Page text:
In Defense of the Universal, the Drudgery of Submitting Work, and More

by Staff

Every day Poets & Writers Magazine scans the headlines—publishing reports, literary dispatches, academic announcements, and more—for all the news that creative writers need to know. Here are today’s stories.

“Lift your writerly eyes from the page and imagine the reader who is right there, reading, the reader who is imagining you. Make room for them between the lines.” Beth Kephart urges memoirists to consider the reader and defends the value of writing toward “the universal.” (Don’t Write Alone)

“The whole system felt so obtuse and unrewarding: You submitted a story, waited for months on end, then received a polite form rejection, if that.” Consulting business books and drawing parallels to online dating, Brittani Sonnenberg aims to reinvigorate her approach to literary journal submissions. (Millions)

The finalists for this year’s New American Voices Award are Infinite Country by Patricia Engel, The Kissing Bug by Daisy Hernández, and Afterparties by the late Anthony Veasna So. Created by the literary nonprofit Fall for the Book and the Institute for Immigration Research, the prize honors “works that illuminate the complexity of the human experience as told by immigrants.”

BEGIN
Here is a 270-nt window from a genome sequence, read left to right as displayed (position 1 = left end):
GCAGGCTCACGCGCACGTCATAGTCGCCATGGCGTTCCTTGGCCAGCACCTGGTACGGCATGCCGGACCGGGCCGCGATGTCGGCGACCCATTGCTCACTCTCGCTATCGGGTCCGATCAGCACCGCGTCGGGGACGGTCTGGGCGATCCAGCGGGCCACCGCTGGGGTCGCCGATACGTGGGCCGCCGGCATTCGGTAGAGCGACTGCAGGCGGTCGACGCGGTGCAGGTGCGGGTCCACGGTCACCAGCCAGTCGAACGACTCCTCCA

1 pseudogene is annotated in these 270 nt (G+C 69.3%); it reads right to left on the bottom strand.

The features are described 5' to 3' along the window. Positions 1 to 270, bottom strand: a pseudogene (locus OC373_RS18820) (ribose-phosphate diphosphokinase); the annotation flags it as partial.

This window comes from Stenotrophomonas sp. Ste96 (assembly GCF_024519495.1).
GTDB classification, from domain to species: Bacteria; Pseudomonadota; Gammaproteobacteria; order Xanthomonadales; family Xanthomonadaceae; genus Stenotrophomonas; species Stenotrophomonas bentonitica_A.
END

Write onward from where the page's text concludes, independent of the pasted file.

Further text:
“Worse than its anti-intellectualism, the picture n+1 paints of criticism is a joyless one.” Christian Lorentzen pens a rebuttal to the recent n+1 editorial on the state of the book review. (Gawker)

“Without writing, I’m not sure I could have come to peace with the deep rift between my parents and me.” Julie Marie Wade discusses the reparative power of art and the writing of her latest poetry book, Skirted. (Rumpus)

“I think Sam, like most of us, is in search of some organizing principle for life. It’s a strange moment in the culture, rootless and atomized.” Emma Cline reflects on the protagonist’s search for meaning in her short story “The Iceman.” (New Yorker)

“Just doing the work is so punishing. It’s an athletic ordeal on every level.” Diane Williams talks to Publishers Weekly about the demands of the literary life ahead of the publication of her latest story collection, How High?—That High.

Authors Cheryl Head, Mia Manansala, and Penny Mickelbury participate in a roundtable on writing crime fiction and navigating the publishing industry as queer women of color. (Lambda Literary Review)